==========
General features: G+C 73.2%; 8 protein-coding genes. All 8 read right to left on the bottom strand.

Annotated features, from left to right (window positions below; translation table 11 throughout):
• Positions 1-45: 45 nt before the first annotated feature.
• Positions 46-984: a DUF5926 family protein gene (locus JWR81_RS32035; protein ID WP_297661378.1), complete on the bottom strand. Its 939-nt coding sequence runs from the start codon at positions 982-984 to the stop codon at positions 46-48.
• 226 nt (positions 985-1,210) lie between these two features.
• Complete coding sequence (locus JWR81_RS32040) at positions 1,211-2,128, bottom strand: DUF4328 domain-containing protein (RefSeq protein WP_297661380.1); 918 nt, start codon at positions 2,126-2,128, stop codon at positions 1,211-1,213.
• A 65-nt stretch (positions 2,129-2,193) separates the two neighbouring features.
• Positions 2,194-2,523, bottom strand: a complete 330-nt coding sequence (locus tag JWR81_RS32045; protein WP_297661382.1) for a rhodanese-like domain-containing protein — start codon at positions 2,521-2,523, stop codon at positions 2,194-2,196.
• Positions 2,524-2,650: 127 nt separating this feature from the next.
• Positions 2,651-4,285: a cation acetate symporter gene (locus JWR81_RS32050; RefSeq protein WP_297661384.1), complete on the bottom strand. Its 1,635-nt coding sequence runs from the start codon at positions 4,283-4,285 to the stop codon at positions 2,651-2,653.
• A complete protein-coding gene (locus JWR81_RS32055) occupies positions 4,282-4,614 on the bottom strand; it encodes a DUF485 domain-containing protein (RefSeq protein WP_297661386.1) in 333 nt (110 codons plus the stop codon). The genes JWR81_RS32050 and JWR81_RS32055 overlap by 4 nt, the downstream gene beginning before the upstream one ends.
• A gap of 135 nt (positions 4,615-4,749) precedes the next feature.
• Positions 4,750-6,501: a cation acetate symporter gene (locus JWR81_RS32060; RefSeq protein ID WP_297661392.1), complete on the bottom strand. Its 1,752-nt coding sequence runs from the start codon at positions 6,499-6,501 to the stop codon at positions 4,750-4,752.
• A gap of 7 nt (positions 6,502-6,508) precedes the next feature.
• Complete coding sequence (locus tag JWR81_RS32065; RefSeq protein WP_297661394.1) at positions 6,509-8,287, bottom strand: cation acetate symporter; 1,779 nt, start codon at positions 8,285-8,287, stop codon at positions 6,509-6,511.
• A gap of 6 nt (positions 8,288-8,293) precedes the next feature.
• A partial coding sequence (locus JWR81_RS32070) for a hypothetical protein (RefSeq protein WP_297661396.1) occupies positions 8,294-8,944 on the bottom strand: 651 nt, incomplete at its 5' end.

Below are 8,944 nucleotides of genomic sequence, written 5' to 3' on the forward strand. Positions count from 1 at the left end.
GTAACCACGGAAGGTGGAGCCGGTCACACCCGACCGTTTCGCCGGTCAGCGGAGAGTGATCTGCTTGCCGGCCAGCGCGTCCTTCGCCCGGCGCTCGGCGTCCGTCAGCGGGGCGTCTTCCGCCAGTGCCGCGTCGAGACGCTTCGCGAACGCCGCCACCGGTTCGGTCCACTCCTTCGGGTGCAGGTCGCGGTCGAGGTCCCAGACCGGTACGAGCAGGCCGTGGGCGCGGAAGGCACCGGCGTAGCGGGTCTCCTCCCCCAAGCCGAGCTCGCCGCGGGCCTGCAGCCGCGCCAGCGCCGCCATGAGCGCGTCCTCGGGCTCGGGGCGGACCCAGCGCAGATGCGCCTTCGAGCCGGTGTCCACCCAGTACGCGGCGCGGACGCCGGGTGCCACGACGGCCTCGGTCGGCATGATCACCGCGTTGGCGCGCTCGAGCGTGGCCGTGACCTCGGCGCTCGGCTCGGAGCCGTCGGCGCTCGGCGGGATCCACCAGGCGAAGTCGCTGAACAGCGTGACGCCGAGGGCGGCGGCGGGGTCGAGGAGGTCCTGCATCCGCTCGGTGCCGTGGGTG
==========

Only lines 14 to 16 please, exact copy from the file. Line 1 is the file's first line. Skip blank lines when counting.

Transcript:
• A gap of 7 nt (positions 6,502-6,508) precedes the next feature.
• Complete coding sequence (locus tag JWR81_RS32065; RefSeq protein WP_297661394.1) at positions 6,509-8,287, bottom strand: cation acetate symporter; 1,779 nt, start codon at positions 8,285-8,287, stop codon at positions 6,509-6,511.
• A gap of 6 nt (positions 8,288-8,293) precedes the next feature.